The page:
Harper may have provided a pathway for electoral victory in previous federal elections, but political shifts since 2015 should raise questions about the Conservatives’ ability to secure victory using the same ideological consensus this time around.
Some of these shifts have occurred internationally. The election of Donald Trump in 2016, and the mainstreaming of far right and socially conservative ideologies south of the border, have raised concerns about similar developments unfolding in Canada.
The Conservatives’ opponents have already latched onto these developments, accusing Scheer and Conservative candidates of harbouring intentions to enact the same type of regressive social reforms if elected.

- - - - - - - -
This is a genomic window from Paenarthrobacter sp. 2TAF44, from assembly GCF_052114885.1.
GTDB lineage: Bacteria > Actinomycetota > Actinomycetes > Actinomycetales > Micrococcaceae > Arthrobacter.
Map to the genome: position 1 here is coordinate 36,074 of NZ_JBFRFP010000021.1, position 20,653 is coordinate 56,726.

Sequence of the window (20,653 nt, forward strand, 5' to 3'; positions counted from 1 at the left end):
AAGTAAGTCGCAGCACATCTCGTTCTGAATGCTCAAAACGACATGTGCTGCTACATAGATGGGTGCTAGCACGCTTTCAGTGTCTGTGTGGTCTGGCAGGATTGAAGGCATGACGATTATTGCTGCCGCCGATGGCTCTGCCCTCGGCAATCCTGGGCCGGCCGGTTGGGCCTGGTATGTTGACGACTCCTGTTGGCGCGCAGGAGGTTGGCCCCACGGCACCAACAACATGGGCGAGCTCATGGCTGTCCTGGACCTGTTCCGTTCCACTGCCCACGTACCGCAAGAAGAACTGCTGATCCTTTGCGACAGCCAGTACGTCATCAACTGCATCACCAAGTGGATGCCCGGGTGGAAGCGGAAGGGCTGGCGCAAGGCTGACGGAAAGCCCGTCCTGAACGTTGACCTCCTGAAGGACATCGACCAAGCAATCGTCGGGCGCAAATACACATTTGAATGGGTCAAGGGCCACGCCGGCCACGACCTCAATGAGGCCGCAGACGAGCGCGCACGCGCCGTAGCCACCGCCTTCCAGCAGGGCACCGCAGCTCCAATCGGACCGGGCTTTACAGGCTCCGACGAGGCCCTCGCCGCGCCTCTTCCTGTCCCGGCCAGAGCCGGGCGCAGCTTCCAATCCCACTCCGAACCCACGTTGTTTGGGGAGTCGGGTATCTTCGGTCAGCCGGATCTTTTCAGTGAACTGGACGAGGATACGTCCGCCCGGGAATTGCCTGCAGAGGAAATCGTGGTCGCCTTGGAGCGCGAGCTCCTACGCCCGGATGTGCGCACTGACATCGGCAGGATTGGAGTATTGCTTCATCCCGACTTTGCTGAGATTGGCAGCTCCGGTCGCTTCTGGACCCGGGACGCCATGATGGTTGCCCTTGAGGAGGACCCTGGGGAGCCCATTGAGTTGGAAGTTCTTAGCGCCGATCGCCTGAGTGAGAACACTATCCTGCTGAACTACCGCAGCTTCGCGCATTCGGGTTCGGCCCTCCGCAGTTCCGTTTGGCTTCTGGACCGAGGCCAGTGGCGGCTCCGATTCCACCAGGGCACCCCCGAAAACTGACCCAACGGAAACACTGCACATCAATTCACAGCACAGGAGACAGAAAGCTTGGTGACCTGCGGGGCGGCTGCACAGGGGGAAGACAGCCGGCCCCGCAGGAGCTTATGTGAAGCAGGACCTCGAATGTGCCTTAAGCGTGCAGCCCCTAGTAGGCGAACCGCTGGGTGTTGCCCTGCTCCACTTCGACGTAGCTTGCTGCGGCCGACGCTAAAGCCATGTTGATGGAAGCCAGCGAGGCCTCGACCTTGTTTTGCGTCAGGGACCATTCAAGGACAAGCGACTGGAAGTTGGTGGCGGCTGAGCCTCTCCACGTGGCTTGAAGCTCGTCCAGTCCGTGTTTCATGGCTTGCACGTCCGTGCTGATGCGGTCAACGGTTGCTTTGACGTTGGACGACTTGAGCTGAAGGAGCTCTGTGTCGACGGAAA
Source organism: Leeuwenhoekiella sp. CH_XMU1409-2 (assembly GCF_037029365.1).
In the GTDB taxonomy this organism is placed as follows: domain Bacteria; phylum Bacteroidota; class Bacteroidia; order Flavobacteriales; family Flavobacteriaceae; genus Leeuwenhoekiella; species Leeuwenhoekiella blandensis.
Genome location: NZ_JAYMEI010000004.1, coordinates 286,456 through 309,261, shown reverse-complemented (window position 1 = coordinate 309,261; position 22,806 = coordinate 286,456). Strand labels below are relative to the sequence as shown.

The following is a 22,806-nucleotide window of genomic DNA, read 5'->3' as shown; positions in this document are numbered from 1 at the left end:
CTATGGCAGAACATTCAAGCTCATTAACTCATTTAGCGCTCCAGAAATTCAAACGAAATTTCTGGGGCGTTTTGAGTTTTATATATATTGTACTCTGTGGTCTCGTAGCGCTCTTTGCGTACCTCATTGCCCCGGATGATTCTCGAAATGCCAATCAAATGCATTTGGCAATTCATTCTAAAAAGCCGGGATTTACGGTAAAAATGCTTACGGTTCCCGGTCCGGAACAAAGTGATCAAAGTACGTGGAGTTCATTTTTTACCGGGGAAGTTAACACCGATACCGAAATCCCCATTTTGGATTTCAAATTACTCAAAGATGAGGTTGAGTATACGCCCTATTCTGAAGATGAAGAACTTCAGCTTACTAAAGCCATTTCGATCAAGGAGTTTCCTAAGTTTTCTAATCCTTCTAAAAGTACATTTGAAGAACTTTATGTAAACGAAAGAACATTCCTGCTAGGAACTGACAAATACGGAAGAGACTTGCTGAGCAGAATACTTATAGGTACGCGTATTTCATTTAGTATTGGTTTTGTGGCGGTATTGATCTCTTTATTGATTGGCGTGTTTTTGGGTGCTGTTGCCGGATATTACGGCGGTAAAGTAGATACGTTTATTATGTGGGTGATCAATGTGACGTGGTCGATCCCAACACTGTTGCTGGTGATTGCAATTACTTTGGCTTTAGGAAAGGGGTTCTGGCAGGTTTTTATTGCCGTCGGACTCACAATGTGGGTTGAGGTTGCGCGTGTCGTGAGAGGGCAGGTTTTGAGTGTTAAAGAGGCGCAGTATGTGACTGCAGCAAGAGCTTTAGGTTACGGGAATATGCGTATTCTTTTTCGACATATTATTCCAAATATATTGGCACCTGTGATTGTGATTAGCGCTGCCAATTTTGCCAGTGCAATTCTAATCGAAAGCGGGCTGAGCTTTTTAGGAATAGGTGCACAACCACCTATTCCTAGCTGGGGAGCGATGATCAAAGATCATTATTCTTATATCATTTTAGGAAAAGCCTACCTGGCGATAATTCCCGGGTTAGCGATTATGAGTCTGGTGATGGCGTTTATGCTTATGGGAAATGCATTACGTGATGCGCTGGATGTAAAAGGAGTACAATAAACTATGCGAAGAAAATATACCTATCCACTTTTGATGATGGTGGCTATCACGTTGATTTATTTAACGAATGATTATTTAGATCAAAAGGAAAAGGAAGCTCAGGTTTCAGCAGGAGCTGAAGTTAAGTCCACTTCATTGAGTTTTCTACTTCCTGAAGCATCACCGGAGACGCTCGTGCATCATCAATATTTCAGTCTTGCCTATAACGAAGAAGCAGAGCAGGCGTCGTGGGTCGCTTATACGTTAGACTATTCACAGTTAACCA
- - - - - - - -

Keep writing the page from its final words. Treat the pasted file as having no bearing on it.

It will be a challenge for the Conservatives to navigate these comparisons.
On the one hand, being likened to American conservatives could spell trouble for the party among centrist voters concerned with the spread of Trump-style politics into Canada. But on the other hand, the Conservatives will also need to retain and mobilize the support of social conservatives to stand a realistic chance of unseating Prime Minister Justin Trudeau.
Given Scheer’s own status as a longstanding social conservative, this balancing act may prove difficult and force the party to depart from their preferred neoliberal messaging.
Even more troubling for the Conservatives is the rising spectre of right-wing populism in Canada.
The recently founded People’s Party of Canada have offered themselves up as a populist alternative to the Conservatives, who party leader Maxime Bernier has accused of being “morally and intellectually bankrupt.”